We’re now a half-decade removed from the 2004-05 NHL Lockout, which cost owners, players and fans an entire year of NHL hockey. Since then, the New York Rangers have been one of the more successful NHL clubs in the league, qualifying for the playoffs in five of the first six seasons after the lockout, albeit just two playoff series victories.
In that time, many prospects with plenty of upside have come and gone from the Rangers. This series will look back at the players who didn’t quite work out here in New York, and where they are now.
Next up in the “Whatever Happened To?” series is shootout specialist and Marty Brodeur-dominating Nigel Dawes.
Dawes was drafted by the Rangers in the fifth-round (149 overall) in the 2003 NHL Entry Draft, and debuted on Broadway in 2006-07, scoring one goal in eight games. He returned the following season in a limited role, but made the most of it, scoring 14 goals and 29 points in 61 games, including four goals and one shootout goal against Devils’ goaltender Brodeur. Classy Brodeur later called the shootout goal “lucky.”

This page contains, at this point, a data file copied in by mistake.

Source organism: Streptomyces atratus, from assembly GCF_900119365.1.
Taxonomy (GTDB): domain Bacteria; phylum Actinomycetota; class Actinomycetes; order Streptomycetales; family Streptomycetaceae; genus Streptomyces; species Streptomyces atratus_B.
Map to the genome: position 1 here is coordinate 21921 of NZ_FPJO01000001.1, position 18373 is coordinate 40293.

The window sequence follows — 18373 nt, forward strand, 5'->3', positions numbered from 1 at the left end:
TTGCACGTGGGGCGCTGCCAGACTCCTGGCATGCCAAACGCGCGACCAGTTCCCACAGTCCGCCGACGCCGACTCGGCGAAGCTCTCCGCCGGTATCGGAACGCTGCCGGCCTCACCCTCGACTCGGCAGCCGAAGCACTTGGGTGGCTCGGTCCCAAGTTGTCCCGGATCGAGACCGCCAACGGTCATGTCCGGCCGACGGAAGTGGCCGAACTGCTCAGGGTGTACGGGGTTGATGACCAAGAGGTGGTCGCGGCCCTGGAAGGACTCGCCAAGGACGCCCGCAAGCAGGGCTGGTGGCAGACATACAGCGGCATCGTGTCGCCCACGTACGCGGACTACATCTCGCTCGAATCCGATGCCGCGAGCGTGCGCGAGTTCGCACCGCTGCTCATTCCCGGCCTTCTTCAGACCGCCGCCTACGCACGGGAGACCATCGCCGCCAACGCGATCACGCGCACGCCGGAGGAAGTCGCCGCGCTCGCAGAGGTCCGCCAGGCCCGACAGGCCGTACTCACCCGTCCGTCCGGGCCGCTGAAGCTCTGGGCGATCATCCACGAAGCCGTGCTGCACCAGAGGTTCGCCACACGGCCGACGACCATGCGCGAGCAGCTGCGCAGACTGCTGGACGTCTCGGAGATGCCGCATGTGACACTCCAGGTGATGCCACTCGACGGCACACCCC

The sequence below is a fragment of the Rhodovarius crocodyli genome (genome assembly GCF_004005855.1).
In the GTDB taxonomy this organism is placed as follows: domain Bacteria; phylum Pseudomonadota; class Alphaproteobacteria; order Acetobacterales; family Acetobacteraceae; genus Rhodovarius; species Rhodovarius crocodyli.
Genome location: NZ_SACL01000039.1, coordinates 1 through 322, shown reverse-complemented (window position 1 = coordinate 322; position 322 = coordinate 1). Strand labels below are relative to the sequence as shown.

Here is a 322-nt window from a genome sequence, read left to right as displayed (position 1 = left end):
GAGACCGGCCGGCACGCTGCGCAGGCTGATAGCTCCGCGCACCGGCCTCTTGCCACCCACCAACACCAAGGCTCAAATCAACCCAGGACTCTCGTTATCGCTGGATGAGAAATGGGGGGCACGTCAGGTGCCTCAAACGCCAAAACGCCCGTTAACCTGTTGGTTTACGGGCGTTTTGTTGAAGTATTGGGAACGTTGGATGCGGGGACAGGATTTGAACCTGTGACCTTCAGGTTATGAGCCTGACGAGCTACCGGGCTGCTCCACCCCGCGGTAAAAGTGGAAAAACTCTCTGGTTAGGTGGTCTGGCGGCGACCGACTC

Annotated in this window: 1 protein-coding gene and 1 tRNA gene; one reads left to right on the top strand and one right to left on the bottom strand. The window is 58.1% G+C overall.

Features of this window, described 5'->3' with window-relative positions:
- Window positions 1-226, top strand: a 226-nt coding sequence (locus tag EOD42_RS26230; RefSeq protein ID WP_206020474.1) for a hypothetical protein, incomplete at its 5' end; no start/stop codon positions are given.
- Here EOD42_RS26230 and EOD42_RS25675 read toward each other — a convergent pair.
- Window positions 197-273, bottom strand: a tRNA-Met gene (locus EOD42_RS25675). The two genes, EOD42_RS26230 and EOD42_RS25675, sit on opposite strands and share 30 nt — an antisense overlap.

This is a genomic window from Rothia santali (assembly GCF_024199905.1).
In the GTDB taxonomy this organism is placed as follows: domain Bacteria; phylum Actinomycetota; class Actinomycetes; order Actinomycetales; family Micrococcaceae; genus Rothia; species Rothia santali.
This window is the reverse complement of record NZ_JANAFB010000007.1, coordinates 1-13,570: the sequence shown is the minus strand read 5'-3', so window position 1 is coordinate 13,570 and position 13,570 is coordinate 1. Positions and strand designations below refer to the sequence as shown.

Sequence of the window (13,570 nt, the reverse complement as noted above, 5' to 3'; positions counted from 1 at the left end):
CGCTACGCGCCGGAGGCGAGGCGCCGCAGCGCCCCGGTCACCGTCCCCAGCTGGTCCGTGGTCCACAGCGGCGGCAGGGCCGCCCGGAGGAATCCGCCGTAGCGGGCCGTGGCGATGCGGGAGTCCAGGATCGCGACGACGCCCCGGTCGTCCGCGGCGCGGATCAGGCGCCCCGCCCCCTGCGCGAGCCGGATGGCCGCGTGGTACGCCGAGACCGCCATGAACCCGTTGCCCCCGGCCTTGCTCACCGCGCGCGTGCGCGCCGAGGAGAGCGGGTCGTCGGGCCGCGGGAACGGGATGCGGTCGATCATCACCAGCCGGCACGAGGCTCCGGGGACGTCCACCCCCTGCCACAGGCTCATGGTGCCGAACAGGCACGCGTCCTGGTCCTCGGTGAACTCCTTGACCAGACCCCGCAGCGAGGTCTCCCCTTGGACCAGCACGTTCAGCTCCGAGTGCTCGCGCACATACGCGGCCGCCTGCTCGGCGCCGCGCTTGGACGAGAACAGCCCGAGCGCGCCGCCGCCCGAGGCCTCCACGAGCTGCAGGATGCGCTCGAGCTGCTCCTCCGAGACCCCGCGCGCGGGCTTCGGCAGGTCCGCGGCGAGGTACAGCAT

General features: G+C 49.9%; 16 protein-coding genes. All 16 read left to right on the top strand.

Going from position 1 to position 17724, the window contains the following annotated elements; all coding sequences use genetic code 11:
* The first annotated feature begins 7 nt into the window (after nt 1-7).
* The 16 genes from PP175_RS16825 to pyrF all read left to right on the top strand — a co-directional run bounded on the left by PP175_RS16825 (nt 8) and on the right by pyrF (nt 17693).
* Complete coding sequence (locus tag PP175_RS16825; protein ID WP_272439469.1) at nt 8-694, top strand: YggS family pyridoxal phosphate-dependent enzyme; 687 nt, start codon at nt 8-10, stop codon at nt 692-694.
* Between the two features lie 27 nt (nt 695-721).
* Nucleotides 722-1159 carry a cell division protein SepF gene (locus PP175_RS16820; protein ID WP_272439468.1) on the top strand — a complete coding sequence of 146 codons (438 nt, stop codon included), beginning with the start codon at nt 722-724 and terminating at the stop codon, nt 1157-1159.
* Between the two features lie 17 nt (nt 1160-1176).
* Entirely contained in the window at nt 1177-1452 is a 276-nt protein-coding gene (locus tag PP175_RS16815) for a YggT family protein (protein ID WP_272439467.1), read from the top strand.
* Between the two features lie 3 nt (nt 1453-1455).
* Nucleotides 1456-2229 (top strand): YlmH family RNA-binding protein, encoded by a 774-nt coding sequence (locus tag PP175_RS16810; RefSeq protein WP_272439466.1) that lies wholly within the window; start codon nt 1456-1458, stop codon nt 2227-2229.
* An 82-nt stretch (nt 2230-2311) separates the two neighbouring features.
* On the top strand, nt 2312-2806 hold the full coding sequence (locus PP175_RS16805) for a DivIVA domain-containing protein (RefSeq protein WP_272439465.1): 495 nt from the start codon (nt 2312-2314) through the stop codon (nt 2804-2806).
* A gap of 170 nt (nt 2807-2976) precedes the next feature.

After re-signing with the Rangers in July 2008, Dawes would have a sub-par season, scoring just 10 goals and 19 points in 52 games, most of which on the second and third lines. The poor performance led to Dawes being expendable, and he was traded, along with Petr Prucha and Dmitri Kalinin to the Phoenix Coyotes for Derek Morris. Dawes finished the season with two assists in 12 games in Arizona.
His time in Phoenix was short-lived, as the Coyotes waived the then 24-year-old, who was claimed by the Calgary Flames. Dawes had the best season of his career in 2009-10 with the Flames, scoring 14 goals and 32 points in 66 games. Dawes became a free agent July 1, and signed with the Atlanta Thrashers where he played nine games and registered one point. He was then traded, along with Brent Sopel, to the Montreal Canadiens in February 2011. He played four games and didn’t register a point.
In May 2011, Dawes headed across the pond, signing a one-year deal with Barys Astana of the KHL.
Dawes had great promise when he came up in 2007, especially with his success against the Devils, which made him an instant fan favorite. He had great hands and offensive talents, but he could never put it all together and keep himself in the lineup. Once a coaching staff loses faith in your abilities to contribute on a nightly basis, the writing is on the wall.
I’m hoping the trip to the KHL is only for a year, and if he has a strong performance (albeit against lesser competition), he should no doubt find a home next season in the NHL, especially with his abilities in the shootout.
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